Capital Hilton Hotel
VICE PRES. HU: (Applause.) I would like to thank the old friend of the Chinese people, Dr. Kissinger, for his wonderful introduction. Ambassador Hills, ladies and gentlemen, at the invitation of Vice President Cheney, I am very delighted to come across the Pacific Ocean to the United States of America for an official visit. I wish to express my heartfelt thanks to the National Committee on U.S.-China Relations, America-China Forum, Asia Society, the Committee of the 100, Council on Foreign Relations, U.S. Chamber of Commerce, U.S.-China Business Council, and the U.S.-China Policy Foundation, for hosting this dinner, and giving me an opportunity to meet with old and new friends present here.
Over the years you have worked tirelessly to enhance the mutual understanding between the Chinese and American peoples, and promote the development of China-U.S. relations. I salute all of you for your commendable efforts.
For the past few days, I have visited Hawaii, New York and Washington, D.C. I have had candid and constructive dialogues with President Bush, Vice President Cheney, and others, on bilateral relations and issues of mutual interest, and also met with people from various circles. I have been deeply impressed by what I have seen and heard. I have a strong feeling that although China and the U.S. differ in historical background and cultural traditions, the two peoples are eager to see the relationship grow.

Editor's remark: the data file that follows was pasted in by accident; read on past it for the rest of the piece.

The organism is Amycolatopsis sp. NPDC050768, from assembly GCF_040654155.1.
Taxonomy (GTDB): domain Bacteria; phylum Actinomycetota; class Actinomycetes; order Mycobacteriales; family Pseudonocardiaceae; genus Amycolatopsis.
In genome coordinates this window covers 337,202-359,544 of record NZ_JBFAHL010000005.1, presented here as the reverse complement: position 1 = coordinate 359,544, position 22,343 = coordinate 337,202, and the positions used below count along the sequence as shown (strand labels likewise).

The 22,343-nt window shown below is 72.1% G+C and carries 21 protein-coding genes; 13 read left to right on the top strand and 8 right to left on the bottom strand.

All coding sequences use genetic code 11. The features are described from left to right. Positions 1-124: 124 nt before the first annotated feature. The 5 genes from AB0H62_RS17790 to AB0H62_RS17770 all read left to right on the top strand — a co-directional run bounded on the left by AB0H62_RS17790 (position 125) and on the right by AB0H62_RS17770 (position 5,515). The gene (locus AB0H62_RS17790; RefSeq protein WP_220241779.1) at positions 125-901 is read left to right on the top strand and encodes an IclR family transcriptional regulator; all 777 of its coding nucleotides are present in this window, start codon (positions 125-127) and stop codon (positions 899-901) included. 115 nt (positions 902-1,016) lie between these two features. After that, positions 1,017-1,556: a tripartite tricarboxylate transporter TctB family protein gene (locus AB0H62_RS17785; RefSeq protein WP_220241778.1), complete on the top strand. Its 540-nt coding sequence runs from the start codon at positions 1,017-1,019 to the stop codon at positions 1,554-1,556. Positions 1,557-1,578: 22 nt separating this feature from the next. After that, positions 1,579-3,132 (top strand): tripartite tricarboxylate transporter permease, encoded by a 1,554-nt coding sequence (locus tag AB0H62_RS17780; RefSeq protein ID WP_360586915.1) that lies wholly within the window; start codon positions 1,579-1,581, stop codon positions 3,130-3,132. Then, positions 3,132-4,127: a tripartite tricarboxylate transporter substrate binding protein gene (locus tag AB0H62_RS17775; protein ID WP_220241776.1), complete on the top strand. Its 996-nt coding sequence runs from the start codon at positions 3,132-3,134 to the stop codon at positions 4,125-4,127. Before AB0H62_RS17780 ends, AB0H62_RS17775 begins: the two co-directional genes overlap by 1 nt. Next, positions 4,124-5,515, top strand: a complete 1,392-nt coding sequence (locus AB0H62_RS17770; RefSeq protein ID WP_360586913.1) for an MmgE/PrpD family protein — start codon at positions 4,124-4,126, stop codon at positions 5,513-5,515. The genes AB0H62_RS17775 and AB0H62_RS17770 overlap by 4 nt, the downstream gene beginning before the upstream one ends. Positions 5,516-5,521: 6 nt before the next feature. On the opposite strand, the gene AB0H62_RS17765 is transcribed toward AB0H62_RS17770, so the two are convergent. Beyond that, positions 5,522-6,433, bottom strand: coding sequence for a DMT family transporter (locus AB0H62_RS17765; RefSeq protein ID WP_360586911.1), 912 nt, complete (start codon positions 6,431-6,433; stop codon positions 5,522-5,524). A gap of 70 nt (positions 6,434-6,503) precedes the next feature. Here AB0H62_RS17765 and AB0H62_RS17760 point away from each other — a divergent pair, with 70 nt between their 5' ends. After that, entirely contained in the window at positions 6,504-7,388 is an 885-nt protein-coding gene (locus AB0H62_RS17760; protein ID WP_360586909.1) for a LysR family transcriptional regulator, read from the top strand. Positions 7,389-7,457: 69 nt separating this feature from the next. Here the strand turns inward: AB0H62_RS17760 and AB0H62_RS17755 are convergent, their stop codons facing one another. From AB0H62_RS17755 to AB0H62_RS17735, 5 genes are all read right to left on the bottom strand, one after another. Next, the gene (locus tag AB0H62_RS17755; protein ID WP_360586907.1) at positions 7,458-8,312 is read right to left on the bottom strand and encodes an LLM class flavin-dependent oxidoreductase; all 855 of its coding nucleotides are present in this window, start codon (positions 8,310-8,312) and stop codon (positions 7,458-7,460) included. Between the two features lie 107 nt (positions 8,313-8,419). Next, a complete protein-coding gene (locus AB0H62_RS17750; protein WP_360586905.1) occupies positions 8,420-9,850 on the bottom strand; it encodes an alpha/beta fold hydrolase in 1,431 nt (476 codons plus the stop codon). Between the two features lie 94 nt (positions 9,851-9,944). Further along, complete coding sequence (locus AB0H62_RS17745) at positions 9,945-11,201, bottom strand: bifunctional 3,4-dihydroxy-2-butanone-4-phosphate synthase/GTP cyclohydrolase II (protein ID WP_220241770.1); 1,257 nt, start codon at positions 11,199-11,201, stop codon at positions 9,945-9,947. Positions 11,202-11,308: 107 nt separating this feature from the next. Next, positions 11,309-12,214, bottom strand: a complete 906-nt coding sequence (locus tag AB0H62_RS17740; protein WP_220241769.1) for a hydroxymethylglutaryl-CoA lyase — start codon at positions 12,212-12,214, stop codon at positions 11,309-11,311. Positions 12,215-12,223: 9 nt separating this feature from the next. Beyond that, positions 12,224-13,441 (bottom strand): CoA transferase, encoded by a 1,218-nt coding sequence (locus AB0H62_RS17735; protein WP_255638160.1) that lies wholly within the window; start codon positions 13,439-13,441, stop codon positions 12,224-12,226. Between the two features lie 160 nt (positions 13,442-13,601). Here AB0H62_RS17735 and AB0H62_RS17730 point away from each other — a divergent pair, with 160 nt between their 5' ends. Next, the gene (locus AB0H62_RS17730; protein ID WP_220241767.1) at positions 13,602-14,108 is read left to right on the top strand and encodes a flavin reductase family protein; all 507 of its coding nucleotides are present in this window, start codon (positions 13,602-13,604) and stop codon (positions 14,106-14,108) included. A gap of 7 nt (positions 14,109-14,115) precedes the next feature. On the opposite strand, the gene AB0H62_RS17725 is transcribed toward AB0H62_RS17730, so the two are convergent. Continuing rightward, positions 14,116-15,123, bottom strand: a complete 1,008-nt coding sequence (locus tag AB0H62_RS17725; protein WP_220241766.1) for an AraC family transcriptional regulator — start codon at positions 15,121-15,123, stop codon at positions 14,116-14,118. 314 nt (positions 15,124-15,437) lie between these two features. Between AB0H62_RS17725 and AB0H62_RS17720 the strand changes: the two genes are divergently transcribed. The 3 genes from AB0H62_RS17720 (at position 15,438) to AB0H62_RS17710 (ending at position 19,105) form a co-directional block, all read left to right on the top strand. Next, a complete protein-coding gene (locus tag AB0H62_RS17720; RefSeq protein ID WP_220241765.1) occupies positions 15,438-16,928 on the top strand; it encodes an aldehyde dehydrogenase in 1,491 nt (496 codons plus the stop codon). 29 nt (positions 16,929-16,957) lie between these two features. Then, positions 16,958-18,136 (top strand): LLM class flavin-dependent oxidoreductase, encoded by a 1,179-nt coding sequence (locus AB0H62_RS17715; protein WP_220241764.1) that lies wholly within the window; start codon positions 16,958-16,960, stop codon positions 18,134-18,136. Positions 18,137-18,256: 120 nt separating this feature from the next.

China needs to deepen its understanding of the U.S., and so does the U.S. of China. Enhanced mutual understanding and trust between the two sides will help boost a healthy growth of bilateral relations. I would like to take this opportunity to share with you some information about China’s reform opening up and the modernization program.
In the late 1970s, the late Mr. Deng Xiaoping made the strategic decision to focus on economic development and adopt a reform and opening up policy. That’s turning over a new page in China’s modernization program. But after two decades and more have witnessed that the same rapid and sound approach of the national economy of China and a marked improvement of its overall national strength, with the average annual growth rate standing at 9.4 percent. China’s GDP reached 1.16 trillion U.S. dollars in the year 2001, leaping to the sixth place in the world. Economic restructuring has continued to deepen. The socialist market economy has been initially put in place, and a world oriented open economy has taken shape by and large.
The total volume of imports and exports exceeded 500 billion U.S. dollars in 2001. China comes first among developing countries in terms of attracting foreign direct investment for nine years in a run. The Chinese people are living much better nowadays. Areas of urban and rural residents have increased by three and four times respectively. The number of rural poor has gone down from 250 million to 30 million.